Friendship impacted me ways I never expectedpexels

Intense societal pressure to find 'the one', who 'makes you feel whole' completely seduces us to the notion of romantic love. But in reality, platonic love was what 'made me feel whole' again.

It's customary to explain the story behind meeting one's partner. I met my partner in crime (let’s call him Noah) in South America at a point in my life where I felt truly lost. That year, I had been trying to rebuild myself after suffering from heartbreak and overcoming a depressive patch. I was set on just focusing on myself, rather than forming any meaningful connections with people, especially as I had just broken up with someone the day of my flight to Peru.

I would have never expected from meeting Noah in a party hostel in Buenos Aires that we would have become friends. At the time, he seemed to me to be way too loud, boisterous - given he first approached me in a club by saying that he found my friend 'really fit'. I immediately tried to avoid him, categorising him as 'that creepy guy who tries to grind up on your friends at a club'. He, however, thought I was his wingwoman.

Platonic love was what 'made me feel whole' again

Somehow, we ended up in conversation along a pier in Uruguay and, with the sun setting on the tender lapping waves, we opened up about our lives. Unapologetically we exposed every single vulnerability we had. In just one evening, I went from initially thinking how liberating it was to be voicing my thoughts with a stranger, someone I would probably never see again after my travels, to thinking that I had never had such an intense connection with someone in such a short space of time. We consequently ended up travelling across Argentina to Brazil together, joined at the hip.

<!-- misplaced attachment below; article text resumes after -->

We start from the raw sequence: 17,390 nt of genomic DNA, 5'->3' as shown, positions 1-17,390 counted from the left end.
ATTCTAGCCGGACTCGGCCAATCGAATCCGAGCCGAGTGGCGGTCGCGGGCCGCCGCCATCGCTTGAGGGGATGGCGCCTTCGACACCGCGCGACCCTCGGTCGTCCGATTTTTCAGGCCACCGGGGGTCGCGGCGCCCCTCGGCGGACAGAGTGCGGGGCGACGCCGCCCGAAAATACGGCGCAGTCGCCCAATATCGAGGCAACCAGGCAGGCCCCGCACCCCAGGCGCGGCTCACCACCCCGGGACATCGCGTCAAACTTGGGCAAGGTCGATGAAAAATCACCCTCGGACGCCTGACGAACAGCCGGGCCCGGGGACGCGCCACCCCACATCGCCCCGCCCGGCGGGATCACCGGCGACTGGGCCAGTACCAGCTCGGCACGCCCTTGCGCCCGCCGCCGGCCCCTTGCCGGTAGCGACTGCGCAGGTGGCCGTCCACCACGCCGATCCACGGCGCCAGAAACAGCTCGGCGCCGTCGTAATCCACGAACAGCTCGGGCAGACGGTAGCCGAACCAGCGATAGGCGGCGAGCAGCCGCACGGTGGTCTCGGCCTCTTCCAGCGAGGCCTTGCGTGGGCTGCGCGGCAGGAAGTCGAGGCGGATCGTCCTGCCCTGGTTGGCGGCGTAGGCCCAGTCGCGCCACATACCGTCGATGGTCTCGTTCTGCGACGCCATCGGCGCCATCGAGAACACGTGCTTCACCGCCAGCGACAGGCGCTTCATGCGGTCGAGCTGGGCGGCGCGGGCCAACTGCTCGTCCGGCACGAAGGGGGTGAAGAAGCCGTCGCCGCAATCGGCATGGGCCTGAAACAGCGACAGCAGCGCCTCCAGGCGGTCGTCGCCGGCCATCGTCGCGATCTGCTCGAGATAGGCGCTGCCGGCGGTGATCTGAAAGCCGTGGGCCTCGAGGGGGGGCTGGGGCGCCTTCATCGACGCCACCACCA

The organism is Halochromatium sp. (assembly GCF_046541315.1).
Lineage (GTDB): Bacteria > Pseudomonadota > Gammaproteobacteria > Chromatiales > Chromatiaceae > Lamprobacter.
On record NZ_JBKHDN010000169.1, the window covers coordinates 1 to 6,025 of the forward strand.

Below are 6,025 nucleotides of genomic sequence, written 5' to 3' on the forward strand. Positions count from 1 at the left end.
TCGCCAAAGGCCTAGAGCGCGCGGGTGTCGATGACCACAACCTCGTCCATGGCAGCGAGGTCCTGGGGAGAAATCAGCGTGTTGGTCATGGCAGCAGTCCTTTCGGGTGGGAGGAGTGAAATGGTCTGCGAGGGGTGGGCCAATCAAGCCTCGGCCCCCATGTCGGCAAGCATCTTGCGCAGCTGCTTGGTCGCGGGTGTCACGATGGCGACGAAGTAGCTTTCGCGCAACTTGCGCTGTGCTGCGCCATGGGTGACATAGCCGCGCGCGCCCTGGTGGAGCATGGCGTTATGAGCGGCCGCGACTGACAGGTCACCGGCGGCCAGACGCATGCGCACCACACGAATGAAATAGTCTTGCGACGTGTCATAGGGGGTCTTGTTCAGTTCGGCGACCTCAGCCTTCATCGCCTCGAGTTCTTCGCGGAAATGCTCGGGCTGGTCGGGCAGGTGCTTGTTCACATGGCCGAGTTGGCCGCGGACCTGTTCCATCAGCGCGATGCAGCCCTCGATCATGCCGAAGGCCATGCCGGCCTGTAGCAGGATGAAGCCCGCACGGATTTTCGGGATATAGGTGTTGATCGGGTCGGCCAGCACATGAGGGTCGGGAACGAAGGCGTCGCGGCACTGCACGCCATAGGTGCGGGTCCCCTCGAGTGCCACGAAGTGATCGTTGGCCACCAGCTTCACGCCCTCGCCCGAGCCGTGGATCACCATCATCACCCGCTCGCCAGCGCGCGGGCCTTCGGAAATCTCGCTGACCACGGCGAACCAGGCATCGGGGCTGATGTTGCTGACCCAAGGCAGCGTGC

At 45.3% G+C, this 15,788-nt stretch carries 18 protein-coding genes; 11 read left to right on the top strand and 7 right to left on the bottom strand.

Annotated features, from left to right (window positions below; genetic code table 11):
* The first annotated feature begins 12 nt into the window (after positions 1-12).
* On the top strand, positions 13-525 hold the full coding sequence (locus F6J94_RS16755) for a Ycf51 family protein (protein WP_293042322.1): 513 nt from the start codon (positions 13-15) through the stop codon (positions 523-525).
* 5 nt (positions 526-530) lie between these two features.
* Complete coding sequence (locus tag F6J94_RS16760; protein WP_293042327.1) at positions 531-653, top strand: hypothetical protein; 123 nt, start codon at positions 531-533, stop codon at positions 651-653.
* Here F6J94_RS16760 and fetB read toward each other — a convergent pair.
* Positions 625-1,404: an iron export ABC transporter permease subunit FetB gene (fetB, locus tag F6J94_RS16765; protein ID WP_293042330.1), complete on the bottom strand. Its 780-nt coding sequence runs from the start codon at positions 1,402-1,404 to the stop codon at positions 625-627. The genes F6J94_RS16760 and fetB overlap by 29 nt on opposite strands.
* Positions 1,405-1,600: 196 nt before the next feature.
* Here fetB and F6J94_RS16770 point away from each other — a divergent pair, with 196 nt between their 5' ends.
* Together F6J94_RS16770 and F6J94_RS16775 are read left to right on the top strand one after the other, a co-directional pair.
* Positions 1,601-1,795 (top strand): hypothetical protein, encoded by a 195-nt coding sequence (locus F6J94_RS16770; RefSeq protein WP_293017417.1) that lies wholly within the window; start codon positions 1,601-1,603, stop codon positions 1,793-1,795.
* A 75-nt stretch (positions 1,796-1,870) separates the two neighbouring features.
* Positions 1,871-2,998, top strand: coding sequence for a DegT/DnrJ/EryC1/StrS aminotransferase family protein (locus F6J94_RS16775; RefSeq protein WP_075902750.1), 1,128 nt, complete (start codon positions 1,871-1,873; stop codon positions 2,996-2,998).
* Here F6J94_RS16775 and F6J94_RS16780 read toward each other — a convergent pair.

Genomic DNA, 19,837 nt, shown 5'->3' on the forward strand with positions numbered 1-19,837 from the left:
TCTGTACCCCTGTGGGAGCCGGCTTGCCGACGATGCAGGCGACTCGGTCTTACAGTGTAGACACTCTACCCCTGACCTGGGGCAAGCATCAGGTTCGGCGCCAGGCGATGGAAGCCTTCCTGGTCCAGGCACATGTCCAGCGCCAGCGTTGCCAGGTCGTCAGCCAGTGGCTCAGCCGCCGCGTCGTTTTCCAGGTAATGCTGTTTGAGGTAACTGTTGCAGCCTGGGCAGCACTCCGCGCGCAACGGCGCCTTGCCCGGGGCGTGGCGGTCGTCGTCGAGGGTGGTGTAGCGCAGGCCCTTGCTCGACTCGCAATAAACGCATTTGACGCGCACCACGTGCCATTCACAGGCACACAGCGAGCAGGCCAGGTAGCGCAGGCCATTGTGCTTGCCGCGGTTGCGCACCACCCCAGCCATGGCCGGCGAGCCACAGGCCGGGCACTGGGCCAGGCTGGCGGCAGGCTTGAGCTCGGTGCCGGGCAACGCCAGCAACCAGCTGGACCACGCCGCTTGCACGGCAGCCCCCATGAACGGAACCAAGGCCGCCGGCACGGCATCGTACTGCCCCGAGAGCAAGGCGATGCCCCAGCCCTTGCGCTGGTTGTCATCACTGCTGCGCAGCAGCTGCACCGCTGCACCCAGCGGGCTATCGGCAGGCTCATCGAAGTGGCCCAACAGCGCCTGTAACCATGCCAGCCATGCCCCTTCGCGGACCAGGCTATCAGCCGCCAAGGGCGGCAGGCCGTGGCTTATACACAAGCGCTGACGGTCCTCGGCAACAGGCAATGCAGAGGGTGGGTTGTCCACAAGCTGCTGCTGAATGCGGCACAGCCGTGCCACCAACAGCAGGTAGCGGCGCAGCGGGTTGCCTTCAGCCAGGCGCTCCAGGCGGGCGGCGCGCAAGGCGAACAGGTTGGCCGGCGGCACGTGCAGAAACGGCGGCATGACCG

I realised through this the importance of being open-minded with who you interact with and just how wrong first impressions can be. As it turned out, his loudness was just a façade for the troubles he had experienced - family loss, crippling shyness and just like myself, a desire to find someone who would 'make him feel whole'.

Generally, we assume that companionship is best when two people are from strongly similar backgrounds - yet Noah and I are completely different on the outset. He is crude, swears like a Trojan and is hilariously inappropriate. And yet I could probably make a War and Peace length book of the number of inside jokes we had managed to create in the space of a week. What unites us is the way in which we think and feel at the most intimate level: the way in which we operate as two human beings.


Mountain View

Love under the veil of secrecy

As Noah is a decade older than me, hearing how he dropped out of university at my age and had bitterly regretted it since made me re-evaluate the sense of utter disillusionment I was experiencing about education at the time. I realised just how privileged I am to be given this opportunity and how I must seize it.

Although writing poetry is my cathartic release, it took me a long time to share my poems with him. Eventually, I gave into his demands on a long-haul bus to Brazil; it was the very first time I had someone actually read my poetry in front of me. When he had finished reading them, we sat in silence for what felt like an eternity. Then, he frantically typed on his phone and eventually, passed his phone screen to me - where I suddenly saw a poem that he had written, there and then, about me. Given he had shunned poetry ever since he was 14 when he had written a poem about a traumatic event in his life, to feel like my poetry had motivated him to the extent that he wanted to write and wanted to express himself, moved me more than I can possibly say. My reticence for sharing my works has now shifted to a self-confidence and strong motivation to have my works published.

Noah has not only helped me to become the best possible version of myself, in terms of focusing on my ambitions in life, gaining perspective and closure on certain situations, but also to have hope. Knowing now that I don't need a romantic relationship to have someone who is emotionally there for me means I know that nothing can, or ever will, make me not feel 'whole'.